Baby tongue cutting trend needs to stop, experts warn

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Cutting ‘tongue-ties’ with scissors or lasers has been spruiked as an answer to babies’ breastfeeding problems - but experts warn the benefits are limited and the procedure can be harmful.

Breastfeeding babies are undergoing painful tongue and lip tie cutting procedures unnecessarily, health experts warn.

Tongue-tie is a condition where the thin tissue membrane under a person's tongue - the lingual frenulum - restricts movement. A lip tie is the tissue joining the upper lip to the centre of the gum.

The Australian Breastfeeding Association says a tie can impact breastfeeding when "the tongue is not free or mobile enough for the baby to attach properly to the breast."

In response, breastfeeding advocates and some dentists have been recommending a highly controversial procedure.

The surgery uses either scissors or surgical laser to cut the ties, often without anaesthetic.

The popularity of the procedure has skyrocketed in recent years, with the Medical Journal of Australia reporting a 420 per cent increase in the decade up to 2016.

Doctors say the real number could be far higher, as the figures don't include data from private dentists.

“Oral laser surgery hurts babies”

The former president of the Australian Dental Association (Queensland Branch) Professor Laurie Walsh warns some forms of the procedure shouldn't be carried out on babies.

Tongue tie
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He says the benefits are limited, even for a 'simple cut' - a relatively uncontroversial procedure affecting visible tongue-ties stretching to the tip of the tongue. Such impacts are:

"...mostly on nipple pain in young mothers, but no long-term benefit on infant feeding."

Professor Walsh says risks from cutting the base of the tongue - a posterior cut - include unnecessary pain, distress and haemorrhage when scissors are used.

It can even worsen breastfeeding problems, if the infant develops oral aversion.

Brisbane-based GP and lactation expert Pam Douglas agrees.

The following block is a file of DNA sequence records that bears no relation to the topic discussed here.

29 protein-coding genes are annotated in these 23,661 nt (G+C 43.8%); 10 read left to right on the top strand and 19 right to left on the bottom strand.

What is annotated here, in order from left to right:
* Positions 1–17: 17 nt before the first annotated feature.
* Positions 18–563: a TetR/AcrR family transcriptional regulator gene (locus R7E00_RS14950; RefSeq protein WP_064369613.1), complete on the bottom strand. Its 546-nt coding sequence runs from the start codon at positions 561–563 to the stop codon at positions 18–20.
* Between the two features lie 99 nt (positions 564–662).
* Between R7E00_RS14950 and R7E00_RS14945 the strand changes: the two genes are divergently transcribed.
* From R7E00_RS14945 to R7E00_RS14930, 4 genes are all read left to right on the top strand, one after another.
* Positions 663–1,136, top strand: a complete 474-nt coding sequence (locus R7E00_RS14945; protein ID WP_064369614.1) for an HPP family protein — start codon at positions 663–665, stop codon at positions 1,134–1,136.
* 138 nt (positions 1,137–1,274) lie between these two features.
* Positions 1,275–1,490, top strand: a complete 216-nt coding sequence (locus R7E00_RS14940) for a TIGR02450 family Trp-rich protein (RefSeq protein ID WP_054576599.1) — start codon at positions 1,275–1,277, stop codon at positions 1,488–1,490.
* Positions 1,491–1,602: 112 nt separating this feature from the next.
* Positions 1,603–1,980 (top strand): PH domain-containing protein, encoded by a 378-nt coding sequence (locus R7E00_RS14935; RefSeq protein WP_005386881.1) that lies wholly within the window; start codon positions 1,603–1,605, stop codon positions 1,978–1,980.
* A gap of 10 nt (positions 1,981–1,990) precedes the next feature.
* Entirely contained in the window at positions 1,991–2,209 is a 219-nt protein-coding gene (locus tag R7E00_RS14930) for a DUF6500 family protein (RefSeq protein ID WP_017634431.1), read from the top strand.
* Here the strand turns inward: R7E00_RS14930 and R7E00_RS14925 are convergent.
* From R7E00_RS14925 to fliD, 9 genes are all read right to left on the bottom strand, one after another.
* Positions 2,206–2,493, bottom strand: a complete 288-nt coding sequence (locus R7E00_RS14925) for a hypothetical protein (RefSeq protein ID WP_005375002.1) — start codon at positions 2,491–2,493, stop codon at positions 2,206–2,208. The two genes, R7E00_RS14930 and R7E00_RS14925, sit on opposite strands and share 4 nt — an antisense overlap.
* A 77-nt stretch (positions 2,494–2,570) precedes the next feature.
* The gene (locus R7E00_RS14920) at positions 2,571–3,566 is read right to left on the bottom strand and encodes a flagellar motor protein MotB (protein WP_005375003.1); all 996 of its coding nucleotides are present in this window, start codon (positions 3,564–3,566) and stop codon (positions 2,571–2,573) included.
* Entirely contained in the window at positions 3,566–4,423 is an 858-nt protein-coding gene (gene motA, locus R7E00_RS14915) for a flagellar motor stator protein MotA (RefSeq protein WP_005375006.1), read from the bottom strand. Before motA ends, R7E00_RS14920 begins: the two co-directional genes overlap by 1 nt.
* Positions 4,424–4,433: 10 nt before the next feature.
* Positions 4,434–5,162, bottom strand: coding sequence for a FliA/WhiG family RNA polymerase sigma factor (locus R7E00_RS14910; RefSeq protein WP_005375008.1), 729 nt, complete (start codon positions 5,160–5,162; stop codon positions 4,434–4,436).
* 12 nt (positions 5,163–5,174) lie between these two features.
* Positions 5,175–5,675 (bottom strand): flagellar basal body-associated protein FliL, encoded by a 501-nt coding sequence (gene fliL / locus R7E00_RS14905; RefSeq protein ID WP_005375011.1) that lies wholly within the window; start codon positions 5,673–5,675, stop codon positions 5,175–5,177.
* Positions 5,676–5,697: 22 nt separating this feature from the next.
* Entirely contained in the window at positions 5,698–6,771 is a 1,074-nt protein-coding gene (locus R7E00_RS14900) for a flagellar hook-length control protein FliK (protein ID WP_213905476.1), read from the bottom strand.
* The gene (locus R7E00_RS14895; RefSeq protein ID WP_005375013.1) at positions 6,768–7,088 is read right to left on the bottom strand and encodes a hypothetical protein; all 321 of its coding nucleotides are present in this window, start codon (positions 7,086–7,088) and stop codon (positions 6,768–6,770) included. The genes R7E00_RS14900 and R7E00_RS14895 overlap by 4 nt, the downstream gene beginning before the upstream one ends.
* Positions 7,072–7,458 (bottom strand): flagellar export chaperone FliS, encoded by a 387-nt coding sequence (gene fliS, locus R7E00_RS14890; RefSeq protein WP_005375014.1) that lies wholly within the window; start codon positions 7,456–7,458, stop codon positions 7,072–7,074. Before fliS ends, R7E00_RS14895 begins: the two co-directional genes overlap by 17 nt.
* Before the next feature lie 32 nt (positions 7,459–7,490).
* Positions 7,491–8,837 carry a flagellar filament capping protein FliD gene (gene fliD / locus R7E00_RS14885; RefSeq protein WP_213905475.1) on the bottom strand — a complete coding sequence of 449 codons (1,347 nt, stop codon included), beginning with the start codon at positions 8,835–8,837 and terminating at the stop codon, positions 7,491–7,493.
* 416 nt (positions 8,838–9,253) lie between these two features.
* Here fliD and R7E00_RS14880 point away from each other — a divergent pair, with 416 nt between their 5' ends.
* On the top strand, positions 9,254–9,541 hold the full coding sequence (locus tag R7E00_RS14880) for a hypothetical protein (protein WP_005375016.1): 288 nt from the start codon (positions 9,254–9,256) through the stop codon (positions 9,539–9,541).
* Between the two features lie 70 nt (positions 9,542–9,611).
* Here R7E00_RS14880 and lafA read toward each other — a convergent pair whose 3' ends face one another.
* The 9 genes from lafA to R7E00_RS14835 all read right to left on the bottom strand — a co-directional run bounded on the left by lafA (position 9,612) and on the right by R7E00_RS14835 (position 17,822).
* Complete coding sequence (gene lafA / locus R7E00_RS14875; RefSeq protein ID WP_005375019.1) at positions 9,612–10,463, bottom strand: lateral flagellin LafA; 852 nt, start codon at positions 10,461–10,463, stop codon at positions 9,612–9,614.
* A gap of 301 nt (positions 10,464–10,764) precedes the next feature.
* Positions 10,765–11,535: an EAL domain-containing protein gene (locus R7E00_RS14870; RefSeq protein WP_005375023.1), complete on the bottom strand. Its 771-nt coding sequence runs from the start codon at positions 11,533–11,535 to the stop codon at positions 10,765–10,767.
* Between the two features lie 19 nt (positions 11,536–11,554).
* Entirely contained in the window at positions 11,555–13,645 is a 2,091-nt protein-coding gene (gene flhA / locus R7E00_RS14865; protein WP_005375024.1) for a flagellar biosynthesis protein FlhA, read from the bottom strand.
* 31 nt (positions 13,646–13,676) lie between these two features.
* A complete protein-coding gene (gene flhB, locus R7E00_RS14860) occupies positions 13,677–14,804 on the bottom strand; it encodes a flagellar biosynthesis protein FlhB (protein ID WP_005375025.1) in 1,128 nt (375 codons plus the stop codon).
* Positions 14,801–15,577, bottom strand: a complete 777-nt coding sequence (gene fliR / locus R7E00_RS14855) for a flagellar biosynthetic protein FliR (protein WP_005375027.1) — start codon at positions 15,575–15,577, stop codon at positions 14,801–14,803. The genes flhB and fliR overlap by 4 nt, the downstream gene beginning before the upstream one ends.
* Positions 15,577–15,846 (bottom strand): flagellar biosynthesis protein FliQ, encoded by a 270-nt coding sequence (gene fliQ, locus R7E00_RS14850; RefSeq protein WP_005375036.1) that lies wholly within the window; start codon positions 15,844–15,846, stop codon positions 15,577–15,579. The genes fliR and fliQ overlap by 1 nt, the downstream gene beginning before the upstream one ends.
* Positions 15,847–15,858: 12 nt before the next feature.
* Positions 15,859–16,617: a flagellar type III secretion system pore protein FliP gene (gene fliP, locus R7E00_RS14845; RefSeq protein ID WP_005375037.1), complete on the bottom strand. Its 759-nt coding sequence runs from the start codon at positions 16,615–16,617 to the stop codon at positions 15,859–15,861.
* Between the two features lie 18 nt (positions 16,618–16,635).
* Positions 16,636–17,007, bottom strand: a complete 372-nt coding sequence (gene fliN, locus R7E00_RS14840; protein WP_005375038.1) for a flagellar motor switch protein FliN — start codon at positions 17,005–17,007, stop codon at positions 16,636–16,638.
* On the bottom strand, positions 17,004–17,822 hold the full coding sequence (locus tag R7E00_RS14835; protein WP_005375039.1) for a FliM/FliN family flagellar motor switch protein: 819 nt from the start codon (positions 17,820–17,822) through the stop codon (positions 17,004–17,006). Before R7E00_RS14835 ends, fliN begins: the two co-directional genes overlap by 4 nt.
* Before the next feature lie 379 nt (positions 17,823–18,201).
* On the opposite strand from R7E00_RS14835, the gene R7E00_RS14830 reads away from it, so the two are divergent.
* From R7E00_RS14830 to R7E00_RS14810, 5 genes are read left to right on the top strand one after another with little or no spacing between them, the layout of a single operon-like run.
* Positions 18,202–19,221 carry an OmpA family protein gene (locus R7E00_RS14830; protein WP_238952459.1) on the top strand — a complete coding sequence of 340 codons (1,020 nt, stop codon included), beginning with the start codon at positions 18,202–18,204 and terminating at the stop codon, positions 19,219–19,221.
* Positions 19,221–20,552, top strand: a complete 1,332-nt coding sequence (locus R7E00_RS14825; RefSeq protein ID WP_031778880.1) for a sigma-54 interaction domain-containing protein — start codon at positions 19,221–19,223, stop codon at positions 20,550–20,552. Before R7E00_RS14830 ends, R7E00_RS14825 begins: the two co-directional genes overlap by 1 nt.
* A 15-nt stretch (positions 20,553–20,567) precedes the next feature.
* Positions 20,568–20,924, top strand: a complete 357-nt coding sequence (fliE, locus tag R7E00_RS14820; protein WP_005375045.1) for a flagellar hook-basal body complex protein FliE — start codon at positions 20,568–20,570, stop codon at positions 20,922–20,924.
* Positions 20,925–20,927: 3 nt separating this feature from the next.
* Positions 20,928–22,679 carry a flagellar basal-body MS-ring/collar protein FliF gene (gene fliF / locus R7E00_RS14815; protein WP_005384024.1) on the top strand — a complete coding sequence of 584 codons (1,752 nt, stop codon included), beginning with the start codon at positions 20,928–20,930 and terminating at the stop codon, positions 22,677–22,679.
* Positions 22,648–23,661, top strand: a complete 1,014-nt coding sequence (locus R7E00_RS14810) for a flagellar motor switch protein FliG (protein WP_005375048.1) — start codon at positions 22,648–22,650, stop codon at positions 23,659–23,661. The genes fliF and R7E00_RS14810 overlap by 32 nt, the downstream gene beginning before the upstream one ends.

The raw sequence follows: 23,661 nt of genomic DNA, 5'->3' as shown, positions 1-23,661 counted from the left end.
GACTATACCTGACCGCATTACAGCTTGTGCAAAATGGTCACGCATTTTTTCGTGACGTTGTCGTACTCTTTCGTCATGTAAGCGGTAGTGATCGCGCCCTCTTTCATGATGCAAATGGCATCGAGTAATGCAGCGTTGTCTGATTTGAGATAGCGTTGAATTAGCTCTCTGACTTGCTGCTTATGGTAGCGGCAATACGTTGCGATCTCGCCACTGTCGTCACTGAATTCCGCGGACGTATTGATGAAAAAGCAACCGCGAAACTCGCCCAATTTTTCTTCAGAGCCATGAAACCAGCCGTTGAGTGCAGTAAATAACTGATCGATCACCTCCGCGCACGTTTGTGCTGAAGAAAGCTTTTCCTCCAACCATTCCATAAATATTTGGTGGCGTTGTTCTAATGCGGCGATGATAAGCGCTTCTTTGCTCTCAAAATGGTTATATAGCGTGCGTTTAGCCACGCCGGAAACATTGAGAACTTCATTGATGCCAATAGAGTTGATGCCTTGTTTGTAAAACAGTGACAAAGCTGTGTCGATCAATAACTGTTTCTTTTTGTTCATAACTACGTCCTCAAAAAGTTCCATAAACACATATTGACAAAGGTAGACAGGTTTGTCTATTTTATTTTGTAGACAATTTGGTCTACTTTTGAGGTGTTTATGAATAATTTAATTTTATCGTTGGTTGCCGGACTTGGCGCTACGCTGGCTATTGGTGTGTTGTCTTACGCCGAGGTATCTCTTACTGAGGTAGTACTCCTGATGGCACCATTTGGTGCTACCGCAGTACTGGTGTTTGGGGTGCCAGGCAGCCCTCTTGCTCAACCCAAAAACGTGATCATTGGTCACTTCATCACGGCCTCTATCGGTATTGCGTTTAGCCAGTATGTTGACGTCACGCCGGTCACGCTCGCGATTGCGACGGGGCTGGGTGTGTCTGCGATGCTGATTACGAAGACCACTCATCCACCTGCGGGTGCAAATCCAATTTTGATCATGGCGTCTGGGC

"In my opinion, oral laser surgery hurts babies, as does wound stretching," she writes.

She argues that we're in the grip of a 'tongue tie epidemic'.

“There is evidence, it’s not peer reviewed yet”

But not all dental professionals are against the laser procedure.

Melbourne dentist Jeff Kestenberg says there is enough evidence to support tongue-tie cutting.

"There's over 500 articles in the medical and dental literature about treating tongue tie."

Tongue tie

Dr Kestenberg says he treats hundreds of babies a year and sees "wonderful results".

"It's very rewarding work for me".

Marjan Jones, who runs the Tongue Tie Institute in Brisbane, has labelled the growing criticism 'disappointing'.

There is evidence... it's not peer reviewed yet.

"I'm always open to further dialogue and for them [the Australian Dental Association] to come and observe what we do," she said.

New research

Off the back of his own concerns with tongue tie cutting, Professor Walsh sent a letter to the Dental Board of Australia, calling for action.

"It's up to the regulator to say, "Here are some definite don't do's," and apply some sticks if that's necessary," he said.

In particular, he highlights alleged misinformation on the Tongue Tie Institute website, including an image linking ties to other medical issues such as sleep apnea, or face growth issues.

Tongue tie
Graphic taken from the Tongue Tie Institute website.
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A spokesperson for the Australian Health Practitioner Regulation Agency says the Dental Board of Australia reviewed the letter and found it already has the "appropriate regulatory framework" in place.

In the meantime, Professor Walsh says new ultrasound-informed research of breastfeeding is upending previous thinking of how the tongue functions - In other words, deep tongue-tie cutting for breastfeeding purposes may be totally unnecessary.